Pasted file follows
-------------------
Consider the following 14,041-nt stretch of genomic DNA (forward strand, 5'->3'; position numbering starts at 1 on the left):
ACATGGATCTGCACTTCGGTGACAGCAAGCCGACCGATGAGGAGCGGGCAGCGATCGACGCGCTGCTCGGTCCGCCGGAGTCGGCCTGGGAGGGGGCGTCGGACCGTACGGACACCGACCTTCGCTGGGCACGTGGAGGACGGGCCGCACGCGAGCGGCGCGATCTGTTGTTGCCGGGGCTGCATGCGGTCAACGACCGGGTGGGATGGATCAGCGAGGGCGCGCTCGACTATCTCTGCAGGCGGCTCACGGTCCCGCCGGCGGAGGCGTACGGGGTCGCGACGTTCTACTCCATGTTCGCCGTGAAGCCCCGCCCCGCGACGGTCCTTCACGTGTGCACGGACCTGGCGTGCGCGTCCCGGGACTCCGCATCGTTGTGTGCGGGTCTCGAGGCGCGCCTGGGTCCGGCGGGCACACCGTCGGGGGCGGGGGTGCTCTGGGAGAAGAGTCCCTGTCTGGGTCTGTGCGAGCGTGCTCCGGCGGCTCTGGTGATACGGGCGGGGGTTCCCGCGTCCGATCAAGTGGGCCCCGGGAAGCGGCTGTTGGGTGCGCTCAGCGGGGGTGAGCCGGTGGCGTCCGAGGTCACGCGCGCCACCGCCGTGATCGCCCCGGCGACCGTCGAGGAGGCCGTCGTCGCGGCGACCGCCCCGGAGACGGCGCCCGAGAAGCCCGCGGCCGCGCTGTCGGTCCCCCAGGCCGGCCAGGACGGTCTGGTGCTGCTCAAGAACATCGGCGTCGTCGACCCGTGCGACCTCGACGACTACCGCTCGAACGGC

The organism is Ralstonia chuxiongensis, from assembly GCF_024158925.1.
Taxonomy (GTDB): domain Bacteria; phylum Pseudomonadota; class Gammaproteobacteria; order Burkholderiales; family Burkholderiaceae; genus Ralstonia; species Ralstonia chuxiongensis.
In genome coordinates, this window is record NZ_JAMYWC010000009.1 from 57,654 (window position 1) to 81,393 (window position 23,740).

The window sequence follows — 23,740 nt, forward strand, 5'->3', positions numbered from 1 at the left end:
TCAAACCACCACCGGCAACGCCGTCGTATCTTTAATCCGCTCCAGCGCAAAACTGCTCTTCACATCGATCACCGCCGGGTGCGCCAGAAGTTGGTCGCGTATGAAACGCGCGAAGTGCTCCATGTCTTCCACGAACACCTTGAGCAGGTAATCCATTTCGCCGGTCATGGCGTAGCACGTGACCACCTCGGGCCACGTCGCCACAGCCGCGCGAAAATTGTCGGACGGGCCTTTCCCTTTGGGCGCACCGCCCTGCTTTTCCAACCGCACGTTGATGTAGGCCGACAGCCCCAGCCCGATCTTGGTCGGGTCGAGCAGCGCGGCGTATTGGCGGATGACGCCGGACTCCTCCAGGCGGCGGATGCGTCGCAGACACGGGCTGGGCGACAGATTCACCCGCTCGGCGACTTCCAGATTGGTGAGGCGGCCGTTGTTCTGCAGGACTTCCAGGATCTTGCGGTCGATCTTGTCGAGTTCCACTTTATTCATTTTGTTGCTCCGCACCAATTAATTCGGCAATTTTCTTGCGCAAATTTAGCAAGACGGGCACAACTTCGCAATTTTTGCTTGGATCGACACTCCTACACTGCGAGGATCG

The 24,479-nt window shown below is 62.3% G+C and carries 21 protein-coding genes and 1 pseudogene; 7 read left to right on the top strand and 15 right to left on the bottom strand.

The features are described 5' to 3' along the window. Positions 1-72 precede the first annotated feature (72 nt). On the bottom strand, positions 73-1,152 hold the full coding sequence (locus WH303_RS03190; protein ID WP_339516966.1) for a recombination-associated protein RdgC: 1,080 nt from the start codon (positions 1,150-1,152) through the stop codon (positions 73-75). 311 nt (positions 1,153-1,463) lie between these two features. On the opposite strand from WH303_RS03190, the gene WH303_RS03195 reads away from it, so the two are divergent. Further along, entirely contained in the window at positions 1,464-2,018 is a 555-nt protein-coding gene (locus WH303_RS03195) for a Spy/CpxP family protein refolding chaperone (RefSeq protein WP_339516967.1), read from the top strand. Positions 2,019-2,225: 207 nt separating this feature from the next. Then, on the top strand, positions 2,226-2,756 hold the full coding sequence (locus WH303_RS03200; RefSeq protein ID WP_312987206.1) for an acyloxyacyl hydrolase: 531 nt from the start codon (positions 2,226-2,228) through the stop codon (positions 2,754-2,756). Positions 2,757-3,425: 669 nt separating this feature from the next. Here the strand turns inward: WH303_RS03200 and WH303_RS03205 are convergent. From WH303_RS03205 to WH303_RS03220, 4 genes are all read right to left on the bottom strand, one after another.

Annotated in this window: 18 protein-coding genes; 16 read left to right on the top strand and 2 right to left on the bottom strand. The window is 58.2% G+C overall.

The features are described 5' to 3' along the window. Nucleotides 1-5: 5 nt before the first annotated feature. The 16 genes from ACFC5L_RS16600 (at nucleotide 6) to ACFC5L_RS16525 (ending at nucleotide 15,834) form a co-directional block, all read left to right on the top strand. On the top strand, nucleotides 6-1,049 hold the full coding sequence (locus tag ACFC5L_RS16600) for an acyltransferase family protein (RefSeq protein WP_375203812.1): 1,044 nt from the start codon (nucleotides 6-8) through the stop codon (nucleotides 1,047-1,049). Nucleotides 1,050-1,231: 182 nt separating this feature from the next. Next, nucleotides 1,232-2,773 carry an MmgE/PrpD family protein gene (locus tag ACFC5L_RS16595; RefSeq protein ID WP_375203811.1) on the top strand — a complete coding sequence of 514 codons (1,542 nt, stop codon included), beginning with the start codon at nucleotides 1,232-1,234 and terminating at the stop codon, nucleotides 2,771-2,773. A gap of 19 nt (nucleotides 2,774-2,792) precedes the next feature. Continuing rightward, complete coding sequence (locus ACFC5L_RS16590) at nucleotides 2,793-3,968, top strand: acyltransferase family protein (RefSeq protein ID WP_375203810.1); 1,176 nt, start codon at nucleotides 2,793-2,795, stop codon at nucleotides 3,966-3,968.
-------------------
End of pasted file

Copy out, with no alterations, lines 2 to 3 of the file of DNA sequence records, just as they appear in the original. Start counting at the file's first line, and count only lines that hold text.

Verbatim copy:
ACATGGATCTGCACTTCGGTGACAGCAAGCCGACCGATGAGGAGCGGGCAGCGATCGACGCGCTGCTCGGTCCGCCGGAGTCGGCCTGGGAGGGGGCGTCGGACCGTACGGACACCGACCTTCGCTGGGCACGTGGAGGACGGGCCGCACGCGAGCGGCGCGATCTGTTGTTGCCGGGGCTGCATGCGGTCAACGACCGGGTGGGATGGATCAGCGAGGGCGCGCTCGACTATCTCTGCAGGCGGCTCACGGTCCCGCCGGCGGAGGCGTACGGGGTCGCGACGTTCTACTCCATGTTCGCCGTGAAGCCCCGCCCCGCGACGGTCCTTCACGTGTGCACGGACCTGGCGTGCGCGTCCCGGGACTCCGCATCGTTGTGTGCGGGTCTCGAGGCGCGCCTGGGTCCGGCGGGCACACCGTCGGGGGCGGGGGTGCTCTGGGAGAAGAGTCCCTGTCTGGGTCTGTGCGAGCGTGCTCCGGCGGCTCTGGTGATACGGGCGGGGGTTCCCGCGTCCGATCAAGTGGGCCCCGGGAAGCGGCTGTTGGGTGCGCTCAGCGGGGGTGAGCCGGTGGCGTCCGAGGTCACGCGCGCCACCGCCGTGATCGCCCCGGCGACCGTCGAGGAGGCCGTCGTCGCGGCGACCGCCCCGGAGACGGCGCCCGAGAAGCCCGCGGCCGCGCTGTCGGTCCCCCAGGCCGGCCAGGACGGTCTGGTGCTGCTCAAGAACATCGGCGTCGTCGACCCGTGCGACCTCGACGACTACCGCTCGAACGGC

The organism is Ralstonia chuxiongensis, from assembly GCF_024158925.1.